If you are like most, you may view the 990 filing for your non-profit organization like you view filing your income taxes–an annoying, burdensome task best handled by an accountant. The difference is, you aren’t obligated to make your personal tax filing available for review by anyone who asks like you are with your organization’s 990.
Given that the 990 filings are available online at sites like Guidestar, you aren’t even necessarily aware of who is looking at your filings. The forms actually tell people a lot about you. One of the primary uses we have focused on around here at Arts Hacker is compensation, but there is a lot more to be gleaned.
A recent article on Non-Profit Quarterly provides a handy chart that “identifies 51 times the 12 parts of the main Form 990 and the 16 schedules address one or more of the four categories.” The categories being governance, finance, program and fundraising.
The article ends with the warning:
Don’t dismiss the 990 as a requirement for auditors and finance experts to deal with. Nonprofit staffs, boards, donors, and volunteers should be aware that the publicly available return is a public relations tool that communicates governance, program, and fund development information as well as income and expenses, assets and liabilities. In other words, your nonprofit’s 990 is showing. What is it showing and what conclusions are people drawing from the disclosures—or lack of disclosures—within each year’s form?
While they don’t get into specifics about how the 990 might be used, on my personal blog I written about concerns raised by Cindy Lott over the increased ease of access to 990 filings.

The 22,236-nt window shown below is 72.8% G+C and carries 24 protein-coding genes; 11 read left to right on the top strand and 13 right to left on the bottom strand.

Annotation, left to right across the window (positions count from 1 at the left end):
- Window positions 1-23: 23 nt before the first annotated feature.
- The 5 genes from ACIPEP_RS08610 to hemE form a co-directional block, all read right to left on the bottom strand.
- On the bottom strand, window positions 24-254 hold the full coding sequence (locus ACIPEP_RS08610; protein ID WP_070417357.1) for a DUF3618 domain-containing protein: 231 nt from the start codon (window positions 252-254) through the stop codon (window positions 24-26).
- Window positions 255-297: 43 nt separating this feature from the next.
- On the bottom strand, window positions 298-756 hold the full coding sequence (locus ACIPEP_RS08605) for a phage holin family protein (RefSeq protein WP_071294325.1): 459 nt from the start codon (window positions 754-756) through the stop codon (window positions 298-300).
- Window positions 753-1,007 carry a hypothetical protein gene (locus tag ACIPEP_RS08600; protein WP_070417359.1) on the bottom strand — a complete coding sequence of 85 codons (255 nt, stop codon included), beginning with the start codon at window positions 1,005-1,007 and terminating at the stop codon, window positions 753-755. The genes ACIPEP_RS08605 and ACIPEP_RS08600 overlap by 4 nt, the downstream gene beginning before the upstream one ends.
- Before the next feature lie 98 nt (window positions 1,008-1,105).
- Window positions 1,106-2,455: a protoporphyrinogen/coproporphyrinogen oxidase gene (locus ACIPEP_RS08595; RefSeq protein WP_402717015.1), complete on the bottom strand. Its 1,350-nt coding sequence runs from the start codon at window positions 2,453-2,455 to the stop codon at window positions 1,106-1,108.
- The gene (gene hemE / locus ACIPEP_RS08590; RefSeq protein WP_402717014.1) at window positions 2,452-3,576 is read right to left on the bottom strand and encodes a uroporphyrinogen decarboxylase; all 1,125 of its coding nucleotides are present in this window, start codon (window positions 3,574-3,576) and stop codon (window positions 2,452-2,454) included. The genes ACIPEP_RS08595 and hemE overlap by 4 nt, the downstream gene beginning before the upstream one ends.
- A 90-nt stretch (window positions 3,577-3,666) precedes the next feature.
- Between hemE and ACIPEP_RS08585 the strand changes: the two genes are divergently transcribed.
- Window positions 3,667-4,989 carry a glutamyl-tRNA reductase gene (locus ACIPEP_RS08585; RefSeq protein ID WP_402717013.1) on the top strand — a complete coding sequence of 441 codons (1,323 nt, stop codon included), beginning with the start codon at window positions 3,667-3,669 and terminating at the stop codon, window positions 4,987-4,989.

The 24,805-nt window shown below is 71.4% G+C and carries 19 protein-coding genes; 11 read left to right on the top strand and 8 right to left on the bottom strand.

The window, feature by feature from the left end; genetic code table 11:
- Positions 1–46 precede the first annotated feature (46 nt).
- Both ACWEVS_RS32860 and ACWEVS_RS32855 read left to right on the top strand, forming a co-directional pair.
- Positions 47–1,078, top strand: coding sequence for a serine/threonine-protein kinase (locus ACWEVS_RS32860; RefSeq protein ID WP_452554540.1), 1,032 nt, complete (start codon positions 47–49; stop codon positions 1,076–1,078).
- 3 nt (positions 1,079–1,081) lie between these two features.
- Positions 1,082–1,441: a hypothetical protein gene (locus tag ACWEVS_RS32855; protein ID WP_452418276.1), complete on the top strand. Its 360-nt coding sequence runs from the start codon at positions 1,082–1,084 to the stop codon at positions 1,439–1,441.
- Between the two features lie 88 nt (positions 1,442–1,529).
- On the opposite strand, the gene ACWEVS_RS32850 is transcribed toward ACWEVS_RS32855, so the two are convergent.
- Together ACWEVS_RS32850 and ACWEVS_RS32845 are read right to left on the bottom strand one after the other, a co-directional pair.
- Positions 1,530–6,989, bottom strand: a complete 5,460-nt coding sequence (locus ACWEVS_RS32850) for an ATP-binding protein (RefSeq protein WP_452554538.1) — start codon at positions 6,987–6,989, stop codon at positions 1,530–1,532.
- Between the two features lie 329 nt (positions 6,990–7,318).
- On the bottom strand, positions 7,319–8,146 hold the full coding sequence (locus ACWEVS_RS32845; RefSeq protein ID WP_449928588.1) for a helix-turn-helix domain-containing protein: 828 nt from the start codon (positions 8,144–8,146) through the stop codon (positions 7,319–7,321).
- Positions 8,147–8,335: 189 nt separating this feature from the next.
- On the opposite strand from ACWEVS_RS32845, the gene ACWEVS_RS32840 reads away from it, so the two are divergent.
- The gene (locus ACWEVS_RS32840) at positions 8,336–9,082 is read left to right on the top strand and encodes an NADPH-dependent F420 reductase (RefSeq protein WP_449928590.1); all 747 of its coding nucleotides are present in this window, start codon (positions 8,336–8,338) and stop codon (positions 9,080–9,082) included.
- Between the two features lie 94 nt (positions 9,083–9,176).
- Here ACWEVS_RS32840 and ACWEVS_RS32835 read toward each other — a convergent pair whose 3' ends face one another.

One concern Lott had was that people who don’t have standing will use the information as the basis to bring a lawsuit against a non-profit because they feel their interests aren’t being represented by a state attorney general. These may be beneficiaries, marginalized board members, donors, etc. She also mentioned that secretaries of state who enforce consumer protections may equate consumer rights with donor rights.
I am merely noting what may be a natural outcome of the current trajectory of an underresourced enforcement community intersecting with a wealth of publicly available data. We may very well find in the near future that donors and beneficiaries who have access to information about where these billions of dollars are going may, in fact, decide that they would like a say when they believe something goes off the rails.
A few years early, I had written about how the increasing focus on good governance meant the possibility of increased scrutiny by the IRS if the absence of governance related policies were indicated on the 990. Those I cited cautioned against slapdash formulation of policies just to be able to check a box. That advice is doubly true now that it is potentially more than just the IRS taking interest in 990 filings.
An opportunity the 990 affords that your personal tax filing doesn’t is Schedule O where you can attach additional information you think is pertinent. This may be a discussion of changes in operational and philosophical direction that resulted in an atypical shift in your finances. This is also an opportunity to mention any points of pride or information of interest to make a case for your worthiness to those who may be perusing your 990 filing to learn more about your organization.